1 16  81  256  625 1296
1 32 243 1024 3125 7776

3.  Open reversible strings with exactly  $$m$$  colours

OEIS A305621 $a_{~\text{open, rev, ex}~}(n,m)~=~\frac{m!}{2}~(S_2(n,m)+S_2(\left\lceil n/2 \right\rceil,m)~=~\frac{(-1)^m}{2}~\sum_{j=1}^m (-1)^j~\binom{m}{j}~(j^n+j^{ \left\lceil n/2 \right\rceil})$ The first formula is given in the OEIS. The second formula is derived from the first; it can be proved by applying the binomial inversion formula (*) to the second formula in 4.

The following table shows the  $$a...(n,m)$$  for  $$m~=~1~...~n$$  in the  $$n^{th}$$ row.

1
1  1
1  4  3
1  8 18  12
1 18 78 120 60

4.  Open reversible strings with  $$1~...~\text{min}(n,m)$$  colours chosen from  $$m$$  colours

OEIS A277504

In OEIS we read  " $$n$$  beads of  $$k$$  or fewer colors " (OEIS uses  $$k$$  instead of  $$m$$).  This could lead to the erroneous interpretation that we are looking for the total number of all one-coloured, two-coloured ... $$m$$-coloured strings. The correct interpretation is: For an  $$i$$-coloured string the  $$i$$  colours are chosen from  $$m$$  colours (see the second formula below). $a_{~\text{open, rev, max}~}(n,m)~=~\frac{1}{2}~(m^n+m^{ \left\lceil n/2 \right\rceil})$ $a_{~\text{open, rev, max}~}(n,m)~=~\sum_{i=1}^{min~(m,~n)} \binom{m}{i}~a_{~\text{off, rev, ex}~}(n,i)~~~~~~\text{see 3.}$ The first formula is given in the OEIS. The proof starts with counting the symmetric strings in which the left $$\left\lceil n/2 \right\rceil$$  beads can each be coloured with one from  $$m$$  colours; the colours of the other beads are determined. We get  $$m^{\left\lceil n/2 \right\rceil}$$  symmetric strings, leaving  $$m^n - m^{\left\lceil n/2 \right\rceil}$$  asymmetric strings. The reversibility only applies to the asymmetric strings; their number must be halved. Thus we get $a...(n,m) = m^{\left\lceil n/2 \right\rceil} + \frac{1}{2}(m^n - m^{\left\lceil n/2 \right\rceil})~=~\frac{1}{2}~(m^n+m^{ \left\lceil n/2 \right\rceil})$ The following table shows the  $$a...(n,m)$$  for  $$m~=~1,~2,~...$$  in the  $$n^{th}$$ row.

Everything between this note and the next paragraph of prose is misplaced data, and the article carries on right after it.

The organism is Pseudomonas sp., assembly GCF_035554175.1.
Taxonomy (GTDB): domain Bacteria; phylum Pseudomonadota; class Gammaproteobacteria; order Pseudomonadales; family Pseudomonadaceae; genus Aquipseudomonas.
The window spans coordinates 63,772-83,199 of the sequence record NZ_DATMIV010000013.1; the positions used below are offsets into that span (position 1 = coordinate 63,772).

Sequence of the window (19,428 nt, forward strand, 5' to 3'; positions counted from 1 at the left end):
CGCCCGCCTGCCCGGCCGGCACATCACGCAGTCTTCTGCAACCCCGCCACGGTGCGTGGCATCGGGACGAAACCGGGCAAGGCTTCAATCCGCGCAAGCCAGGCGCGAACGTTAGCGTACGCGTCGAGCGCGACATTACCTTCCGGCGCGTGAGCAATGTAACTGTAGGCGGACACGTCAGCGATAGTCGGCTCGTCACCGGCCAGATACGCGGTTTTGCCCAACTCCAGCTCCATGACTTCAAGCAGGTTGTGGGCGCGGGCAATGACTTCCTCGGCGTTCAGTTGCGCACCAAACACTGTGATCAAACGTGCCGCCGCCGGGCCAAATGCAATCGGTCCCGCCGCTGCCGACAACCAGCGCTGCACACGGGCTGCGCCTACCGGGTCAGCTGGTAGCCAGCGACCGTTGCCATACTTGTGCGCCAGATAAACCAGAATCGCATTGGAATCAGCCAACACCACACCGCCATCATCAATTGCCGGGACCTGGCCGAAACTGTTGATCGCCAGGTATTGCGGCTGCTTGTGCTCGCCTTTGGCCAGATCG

1  2   3   4    5    6
1  3   6  10   15   21
1  6  18  40   75  126
1 10  45 136  325  666
1 20 135 544 1625 3996

Figure 2 shows an example: There are  $$6$$  different open reversible strings with  $$2$$  beads and colours chosen from  $$3$$  colours.

Figure 2    $$a_{~\text{open, rev, max}~}(2,3)~=~6$$

Remark to closed strings

In OEIS and Mathematica the notation for closed strings is confusing. In OEIS  necklaces  are oriented (although they could be turned around) and   bracelets  are reversible. The use of  necklaces  in Mathematica is different as the next table shows.

 OEIS and Wikipedia Mathematica and MathWorld closed, oriented, exactly  m necklaces  A087854 closed, oriented, max.  m necklaces  A075195 necklaces  Cyclic closed, reversible, exactly  m bracelets  A273891 closed, reversible, max.  m bracelets  A321791 necklaces  Dihedral